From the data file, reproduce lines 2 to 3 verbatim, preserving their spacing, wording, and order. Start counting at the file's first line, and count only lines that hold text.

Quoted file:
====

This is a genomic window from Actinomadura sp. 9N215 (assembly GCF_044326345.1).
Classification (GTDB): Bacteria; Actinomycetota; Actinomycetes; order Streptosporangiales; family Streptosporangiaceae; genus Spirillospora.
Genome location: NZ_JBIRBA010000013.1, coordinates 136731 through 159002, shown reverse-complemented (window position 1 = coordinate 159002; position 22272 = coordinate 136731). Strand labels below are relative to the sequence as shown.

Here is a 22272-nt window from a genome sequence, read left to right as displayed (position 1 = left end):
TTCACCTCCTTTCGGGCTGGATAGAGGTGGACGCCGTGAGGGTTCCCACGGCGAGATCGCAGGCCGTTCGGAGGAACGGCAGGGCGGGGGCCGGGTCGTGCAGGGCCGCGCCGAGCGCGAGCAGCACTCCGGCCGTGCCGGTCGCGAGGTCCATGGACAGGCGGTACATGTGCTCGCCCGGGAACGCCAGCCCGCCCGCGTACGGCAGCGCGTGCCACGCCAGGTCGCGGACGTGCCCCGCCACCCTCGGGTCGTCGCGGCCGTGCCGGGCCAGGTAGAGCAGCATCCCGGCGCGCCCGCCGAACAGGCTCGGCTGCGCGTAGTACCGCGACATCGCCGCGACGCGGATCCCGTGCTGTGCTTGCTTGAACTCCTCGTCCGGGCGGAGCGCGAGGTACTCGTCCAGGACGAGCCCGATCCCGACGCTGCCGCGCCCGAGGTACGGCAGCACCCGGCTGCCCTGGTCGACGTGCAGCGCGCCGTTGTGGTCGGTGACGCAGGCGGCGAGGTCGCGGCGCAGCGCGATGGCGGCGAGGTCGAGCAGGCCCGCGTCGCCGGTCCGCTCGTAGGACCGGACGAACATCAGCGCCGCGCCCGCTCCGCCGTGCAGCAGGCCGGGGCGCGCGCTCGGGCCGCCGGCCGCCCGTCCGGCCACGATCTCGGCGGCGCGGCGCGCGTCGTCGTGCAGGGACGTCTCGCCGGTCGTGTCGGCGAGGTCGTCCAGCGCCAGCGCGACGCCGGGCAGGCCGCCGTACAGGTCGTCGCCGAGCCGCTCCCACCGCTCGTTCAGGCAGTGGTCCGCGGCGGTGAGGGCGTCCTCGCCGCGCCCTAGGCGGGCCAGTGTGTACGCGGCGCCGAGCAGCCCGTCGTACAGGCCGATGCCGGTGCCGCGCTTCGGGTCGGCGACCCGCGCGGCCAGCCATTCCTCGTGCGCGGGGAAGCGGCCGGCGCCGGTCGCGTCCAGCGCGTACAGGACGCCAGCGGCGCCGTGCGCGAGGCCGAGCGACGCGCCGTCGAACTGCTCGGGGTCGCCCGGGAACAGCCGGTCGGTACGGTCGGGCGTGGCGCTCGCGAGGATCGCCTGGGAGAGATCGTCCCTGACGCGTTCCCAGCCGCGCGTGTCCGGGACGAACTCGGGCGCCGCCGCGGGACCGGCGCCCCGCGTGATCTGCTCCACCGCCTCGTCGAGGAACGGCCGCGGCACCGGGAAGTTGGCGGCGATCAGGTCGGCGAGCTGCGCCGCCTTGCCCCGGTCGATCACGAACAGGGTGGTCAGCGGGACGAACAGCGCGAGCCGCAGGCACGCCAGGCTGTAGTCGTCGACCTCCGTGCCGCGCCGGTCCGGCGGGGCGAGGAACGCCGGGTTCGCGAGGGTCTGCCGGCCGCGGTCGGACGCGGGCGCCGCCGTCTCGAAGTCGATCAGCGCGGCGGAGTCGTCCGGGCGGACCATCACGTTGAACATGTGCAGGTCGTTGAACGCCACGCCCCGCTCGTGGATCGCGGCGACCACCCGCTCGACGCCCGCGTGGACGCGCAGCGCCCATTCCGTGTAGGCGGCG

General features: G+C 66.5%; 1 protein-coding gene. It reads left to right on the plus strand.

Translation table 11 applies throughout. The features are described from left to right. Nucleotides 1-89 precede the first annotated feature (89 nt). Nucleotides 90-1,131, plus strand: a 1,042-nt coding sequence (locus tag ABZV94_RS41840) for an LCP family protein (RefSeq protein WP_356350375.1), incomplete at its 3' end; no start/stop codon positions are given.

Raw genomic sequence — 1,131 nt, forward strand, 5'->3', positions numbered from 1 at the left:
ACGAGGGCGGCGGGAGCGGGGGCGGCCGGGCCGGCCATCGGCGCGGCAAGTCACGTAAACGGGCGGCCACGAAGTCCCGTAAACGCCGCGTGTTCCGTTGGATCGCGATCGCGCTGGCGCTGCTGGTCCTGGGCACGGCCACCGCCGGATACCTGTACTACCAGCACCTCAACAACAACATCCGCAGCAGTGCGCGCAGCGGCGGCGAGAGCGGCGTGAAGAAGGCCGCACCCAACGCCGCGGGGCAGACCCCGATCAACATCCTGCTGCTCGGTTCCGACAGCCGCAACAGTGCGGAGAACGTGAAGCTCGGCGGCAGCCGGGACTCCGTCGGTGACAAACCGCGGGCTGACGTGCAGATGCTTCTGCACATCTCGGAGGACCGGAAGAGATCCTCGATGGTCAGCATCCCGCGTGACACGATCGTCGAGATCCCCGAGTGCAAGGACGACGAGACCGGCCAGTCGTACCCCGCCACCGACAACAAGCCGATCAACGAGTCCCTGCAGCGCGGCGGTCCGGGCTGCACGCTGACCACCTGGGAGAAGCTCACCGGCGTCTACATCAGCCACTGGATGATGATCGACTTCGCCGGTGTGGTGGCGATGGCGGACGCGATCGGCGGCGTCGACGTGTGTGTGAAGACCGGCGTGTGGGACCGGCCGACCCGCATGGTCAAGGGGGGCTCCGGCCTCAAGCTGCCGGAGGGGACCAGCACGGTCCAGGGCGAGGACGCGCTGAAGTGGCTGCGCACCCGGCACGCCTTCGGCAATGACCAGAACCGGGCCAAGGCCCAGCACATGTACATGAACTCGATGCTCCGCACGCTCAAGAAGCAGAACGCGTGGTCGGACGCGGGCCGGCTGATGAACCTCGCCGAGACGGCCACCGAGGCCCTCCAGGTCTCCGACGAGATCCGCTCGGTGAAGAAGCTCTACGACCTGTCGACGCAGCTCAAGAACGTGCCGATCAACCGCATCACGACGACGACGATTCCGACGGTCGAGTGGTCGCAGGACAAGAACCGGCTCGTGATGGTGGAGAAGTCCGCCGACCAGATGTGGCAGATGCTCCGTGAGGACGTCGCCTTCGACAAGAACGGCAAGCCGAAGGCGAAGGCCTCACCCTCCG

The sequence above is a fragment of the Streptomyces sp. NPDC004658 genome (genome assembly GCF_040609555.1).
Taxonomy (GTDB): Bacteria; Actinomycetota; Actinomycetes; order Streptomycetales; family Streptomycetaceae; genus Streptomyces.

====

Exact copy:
Classification (GTDB): Bacteria; Actinomycetota; Actinomycetes; order Streptosporangiales; family Streptosporangiaceae; genus Spirillospora.
Genome location: NZ_JBIRBA010000013.1, coordinates 136731 through 159002, shown reverse-complemented (window position 1 = coordinate 159002; position 22272 = coordinate 136731). Strand labels below are relative to the sequence as shown.